Selinsgrove, PA , September 28, 2015
If the Rural Business Innovation Corporation’s proposed business incubator in Selinsgrove achieves the same success shared by more than 1,200 similar projects around the nation, the $41,000 now invested in the venture will return solid dividends to the local economy.
The incubator is projected to open next month in a downtown Selinsgrove office, said Kelly O’Brien Gavin, executive director of the nonprofit Rural Business Innovation Corp.
It has received funding from Susquehanna University, Selinsgrove Projects Inc., the Selinsgrove Chamber of Commerce, and most recently, a $5,000 donation from an anonymous donor. It is still seeking an additional $14,000 needed to lease office space, but O’Brien Gavin is confident her organization can secure the funding.
The business incubator will serve fledgling entrepreneurs at no cost, linking them to resources and helping secure loans and grants. Rural Business Innovation also manages incubators in Lewisburg, Sunbury and Bloomsburg.
In 2011, business incubators across North America assisted 49,000 start-up companies which, in turn, provided full-time employment to nearly 200,000 workers and generated annual revenue of nearly $15 billion, according to the International Business Innovation Association, an organization that assists business incubation and entrepreneurship programs.
Incubators work to reduce the risk of small business failures by providing business support services and resources tailored to young firms during the critical start-up period, when new ventures are most vulnerable. About 87 percent of the business owners who started in an incubator remain in business after venturing out on their own, according to the INBIA.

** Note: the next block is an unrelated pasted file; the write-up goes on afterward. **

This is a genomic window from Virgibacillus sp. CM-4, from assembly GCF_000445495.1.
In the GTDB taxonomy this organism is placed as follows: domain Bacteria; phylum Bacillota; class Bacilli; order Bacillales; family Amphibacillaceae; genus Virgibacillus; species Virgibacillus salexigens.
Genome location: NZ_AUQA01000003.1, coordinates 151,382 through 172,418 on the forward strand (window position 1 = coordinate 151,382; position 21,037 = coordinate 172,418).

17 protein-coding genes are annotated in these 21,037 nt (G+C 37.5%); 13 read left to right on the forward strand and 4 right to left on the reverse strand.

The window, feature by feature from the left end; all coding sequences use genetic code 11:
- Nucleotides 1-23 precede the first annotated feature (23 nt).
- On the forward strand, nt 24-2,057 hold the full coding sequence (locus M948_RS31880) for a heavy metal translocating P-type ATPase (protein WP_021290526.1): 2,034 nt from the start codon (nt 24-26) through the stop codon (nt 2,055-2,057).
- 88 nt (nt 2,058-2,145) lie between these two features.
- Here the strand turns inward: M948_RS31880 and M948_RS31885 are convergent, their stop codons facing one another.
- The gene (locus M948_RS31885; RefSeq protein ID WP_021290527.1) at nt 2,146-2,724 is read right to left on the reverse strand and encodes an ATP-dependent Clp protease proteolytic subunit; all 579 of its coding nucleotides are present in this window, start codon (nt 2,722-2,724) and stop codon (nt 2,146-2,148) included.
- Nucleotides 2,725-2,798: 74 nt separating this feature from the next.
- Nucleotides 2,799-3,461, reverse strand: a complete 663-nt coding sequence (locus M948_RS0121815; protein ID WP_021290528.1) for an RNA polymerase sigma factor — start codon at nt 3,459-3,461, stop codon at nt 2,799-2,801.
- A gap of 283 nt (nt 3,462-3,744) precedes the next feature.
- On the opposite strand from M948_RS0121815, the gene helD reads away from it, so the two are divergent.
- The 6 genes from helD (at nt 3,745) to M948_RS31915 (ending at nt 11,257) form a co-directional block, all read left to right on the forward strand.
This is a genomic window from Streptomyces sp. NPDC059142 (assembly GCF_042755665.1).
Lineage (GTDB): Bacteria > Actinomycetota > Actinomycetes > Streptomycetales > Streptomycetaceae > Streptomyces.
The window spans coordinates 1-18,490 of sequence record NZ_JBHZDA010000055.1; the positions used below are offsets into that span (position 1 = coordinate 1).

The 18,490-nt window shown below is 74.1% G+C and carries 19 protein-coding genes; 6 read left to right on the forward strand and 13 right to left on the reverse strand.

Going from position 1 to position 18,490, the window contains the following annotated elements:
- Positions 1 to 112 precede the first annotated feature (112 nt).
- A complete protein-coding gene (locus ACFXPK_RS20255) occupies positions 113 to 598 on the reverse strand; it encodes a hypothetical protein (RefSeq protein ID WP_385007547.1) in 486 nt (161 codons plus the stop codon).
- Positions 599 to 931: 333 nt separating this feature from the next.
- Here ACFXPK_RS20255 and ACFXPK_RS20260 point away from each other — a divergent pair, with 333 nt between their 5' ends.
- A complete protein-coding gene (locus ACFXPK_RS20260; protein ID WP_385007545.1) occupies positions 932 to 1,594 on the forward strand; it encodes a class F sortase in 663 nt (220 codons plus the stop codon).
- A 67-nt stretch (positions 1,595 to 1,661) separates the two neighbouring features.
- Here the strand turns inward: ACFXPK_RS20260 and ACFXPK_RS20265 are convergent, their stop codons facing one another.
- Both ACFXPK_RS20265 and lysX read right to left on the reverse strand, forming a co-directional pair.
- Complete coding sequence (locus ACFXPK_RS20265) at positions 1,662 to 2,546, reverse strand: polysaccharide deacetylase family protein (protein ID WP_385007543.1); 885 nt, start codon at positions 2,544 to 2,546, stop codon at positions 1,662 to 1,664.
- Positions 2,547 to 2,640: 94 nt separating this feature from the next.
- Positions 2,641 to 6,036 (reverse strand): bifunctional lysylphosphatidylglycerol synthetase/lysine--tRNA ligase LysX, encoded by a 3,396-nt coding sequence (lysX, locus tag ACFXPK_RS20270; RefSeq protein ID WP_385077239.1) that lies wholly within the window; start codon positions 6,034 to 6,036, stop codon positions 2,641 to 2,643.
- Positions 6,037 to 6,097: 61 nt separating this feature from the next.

Research shows that for every $1 of public subsidy invested into an incubator, the small business clients and graduates generate about $30 in local tax revenues as their ventures grow, the INBIA reports.
The Ben Franklin Technology Partners of Northeastern Pennsylvania reports that it has created or retained more than 10,000 manufacturing jobs from 1994 through 2014 by linking early-stage technology-based firms and established manufacturers with experts, universities, funding and other resources.
Ben Franklin has established 10 business incubators to serve its 21-county region, graduating more than 80 successful companies since it established its first incubator in 1983. It has helped create 16,600 new jobs for Pennsylvania workers, retained 22,958 existing jobs and started 470 new companies which developed 1,356 new products and processes.
No wonder Carol Handlan, the president of the community group, Selinsgrove Projects Inc., is excited about the possibilities.
"I’m thrilled Selinsgrove is able to offer this to young, start-up entrepreneurs," she said. "I definitely think it will have an impact on downtown. Hopefully, we’ll attract new businesses and keep them here."
If it does, it will be thanks to Susquehanna University, the local community organizations and that anonymous donor who had the confidence and foresight to invest in the future.